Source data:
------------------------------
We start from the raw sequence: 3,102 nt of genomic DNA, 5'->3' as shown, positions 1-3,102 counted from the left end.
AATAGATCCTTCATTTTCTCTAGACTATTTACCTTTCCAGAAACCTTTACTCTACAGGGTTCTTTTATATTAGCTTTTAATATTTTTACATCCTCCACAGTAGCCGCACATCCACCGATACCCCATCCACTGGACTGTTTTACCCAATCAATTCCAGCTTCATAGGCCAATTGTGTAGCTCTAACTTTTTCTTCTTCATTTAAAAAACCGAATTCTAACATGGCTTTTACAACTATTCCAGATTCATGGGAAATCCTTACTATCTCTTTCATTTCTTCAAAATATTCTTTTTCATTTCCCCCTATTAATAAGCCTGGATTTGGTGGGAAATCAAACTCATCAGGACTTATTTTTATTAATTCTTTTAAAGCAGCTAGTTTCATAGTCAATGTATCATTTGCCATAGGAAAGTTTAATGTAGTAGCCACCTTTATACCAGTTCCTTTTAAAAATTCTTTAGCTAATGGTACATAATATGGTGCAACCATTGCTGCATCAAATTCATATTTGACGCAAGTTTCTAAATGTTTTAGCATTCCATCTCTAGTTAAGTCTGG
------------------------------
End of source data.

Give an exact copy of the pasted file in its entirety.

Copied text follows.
We start from the raw sequence: 3,102 nt of genomic DNA, 5'->3' as shown, positions 1-3,102 counted from the left end.
AATAGATCCTTCATTTTCTCTAGACTATTTACCTTTCCAGAAACCTTTACTCTACAGGGTTCTTTTATATTAGCTTTTAATATTTTTACATCCTCCACAGTAGCCGCACATCCACCGATACCCCATCCACTGGACTGTTTTACCCAATCAATTCCAGCTTCATAGGCCAATTGTGTAGCTCTAACTTTTTCTTCTTCATTTAAAAAACCGAATTCTAACATGGCTTTTACAACTATTCCAGATTCATGGGAAATCCTTACTATCTCTTTCATTTCTTCAAAATATTCTTTTTCATTTCCCCCTATTAATAAGCCTGGATTTGGTGGGAAATCAAACTCATCAGGACTTATTTTTATTAATTCTTTTAAAGCAGCTAGTTTCATAGTCAATGTATCATTTGCCATAGGAAAGTTTAATGTAGTAGCCACCTTTATACCAGTTCCTTTTAAAAATTCTTTAGCTAATGGTACATAATATGGTGCAACCATTGCTGCATCAAATTCATATTTGACGCAAGTTTCTAAATGTTTTAGCATTCCATCTCTAGTTAAGTCTGG